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Theater am Kärntnertor

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Title: Theater am Kärntnertor  
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Subject: Symphony No. 9 (Beethoven), Marietta Alboni, 1824, Fidelio, Franz Schubert, 1824 in music, Franz Lachner, Sigismond Thalberg, Otto Nicolai, Friedrich von Flotow
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Theater am Kärntnertor



Theater am Kärntnertor or Kärntnertortheater (English: Carinthian Gate Theatre) was a prestigious theatre in Vienna during the eighteenth and nineteenth centuries. Its official title was Kaiserliches und Königliches Hoftheater zu Wien, the "Imperial and Royal Court Theater of Vienna".

History

The theater was built in 1709 to designs by Antonio Beduzzi on a site near the former Kärntnertor,[1] on the grounds of the present Hotel Sacher. The expenses of building the theater were borne by the City of Vienna, and was intended (as Eva Badura-Skoda notes)[2] to be "frequented by the Viennese population of all classes." However, at the command of the Emperor, the first performances were of Italian opera, an elite form of entertainment. In 1711 the theater was redirected to its original purpose when it was placed under the direction of Josef Stranitzky, who put on a variety of entertainments, often embodying a German version of the Italian commedia dell'arte.[2] The theater was managed by Stranitzky's widow after his death.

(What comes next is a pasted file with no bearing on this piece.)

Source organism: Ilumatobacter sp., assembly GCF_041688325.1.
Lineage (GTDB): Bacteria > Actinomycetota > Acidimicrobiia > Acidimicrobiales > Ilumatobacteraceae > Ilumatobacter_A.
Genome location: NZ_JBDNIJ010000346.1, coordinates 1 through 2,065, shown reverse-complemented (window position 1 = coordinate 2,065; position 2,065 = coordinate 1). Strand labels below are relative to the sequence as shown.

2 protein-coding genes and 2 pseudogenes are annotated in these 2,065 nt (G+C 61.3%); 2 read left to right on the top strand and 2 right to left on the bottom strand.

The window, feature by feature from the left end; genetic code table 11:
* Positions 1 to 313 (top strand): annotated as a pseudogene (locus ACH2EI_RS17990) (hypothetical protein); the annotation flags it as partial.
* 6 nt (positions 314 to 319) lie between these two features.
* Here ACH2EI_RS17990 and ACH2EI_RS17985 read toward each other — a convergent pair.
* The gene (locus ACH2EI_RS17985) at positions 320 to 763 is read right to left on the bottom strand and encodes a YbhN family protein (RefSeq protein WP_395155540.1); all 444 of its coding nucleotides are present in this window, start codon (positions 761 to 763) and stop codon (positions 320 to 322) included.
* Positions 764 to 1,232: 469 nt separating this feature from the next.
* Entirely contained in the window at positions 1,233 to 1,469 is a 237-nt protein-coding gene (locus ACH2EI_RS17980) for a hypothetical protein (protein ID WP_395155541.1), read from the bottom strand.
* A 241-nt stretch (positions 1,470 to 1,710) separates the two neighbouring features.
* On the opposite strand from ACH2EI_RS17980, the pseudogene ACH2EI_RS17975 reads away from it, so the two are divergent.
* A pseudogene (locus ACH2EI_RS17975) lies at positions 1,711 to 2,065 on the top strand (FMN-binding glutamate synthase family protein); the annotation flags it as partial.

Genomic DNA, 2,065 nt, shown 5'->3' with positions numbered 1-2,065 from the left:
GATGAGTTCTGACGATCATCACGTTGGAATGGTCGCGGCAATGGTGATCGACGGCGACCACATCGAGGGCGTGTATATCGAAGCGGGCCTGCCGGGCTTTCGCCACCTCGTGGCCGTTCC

In 1728 the court artists Borosini and Selliers, who had performed intermezzi in both German and Italian, became the Kärntnertortheater's directors. From 1742 to 1750 the theatre was leased to Selliers alone. In 1752, however, Maria Theresa withdrew the imperial privilege, placing the theater under the direct scrutiny of the magistrates of Vienna.

The first theatre burned in 1761 and was rebuilt by the court architect Nicolò Pacassi; two years later it reopened, again under protective privilege, as the Kaiserliches und Königliches Hoftheater zu Wien, "Imperial and Royal Court Theater of Vienna". From the early nineteenth century ballets were added to the repertory, as well as Italian and German operas. From 1811 to 1814 Ignaz Franz Castelli served as Hoftheaterdichter, "poet of the court theater". From 1821 the Italian impresario Domenico Barbaia added the theatre to the string of theatres under his management, and presented Italian operas. Beginning in 1861 the Vienna Court Opera House (now the Vienna State Opera) was built on the adjoining grounds; it was completed in 1869 and in 1870 the former theatre was razed, making way for the apartment building that became the Hotel Sacher. Gerhard Bronner's cabaret showcase stadtTheater walfischgasse used the name Neues Theater am Kärntnertor (New Theatre at the Kärntnertor) from 1959 to 1973 before adopting its present name; it is located on the next block at 4 Walfischgasse.[3]

First performances of operas and other works

During its heyday several composers conducted the theatre orchestra, including the young Franz Lachner and Ferdinando Paer.

References

Notes

Sources

  • Badura-Skoda, Eva (1973) "The Influence of the Viennese Popular Comedy on Haydn and Mozart," Proceedings of the Royal Musical Association 185–189.
  • Björling, David (2002)
  • New Grove Dictionary of Opera, ed. Stanley Sadie (London, 1992) ISBN 0-333-73432-7

External links

  • Aeiou Encyclopedia (German)

Coordinates: 48°12′12″N 16°22′15″E / 48.20333°N 16.37083°E / 48.20333; 16.37083

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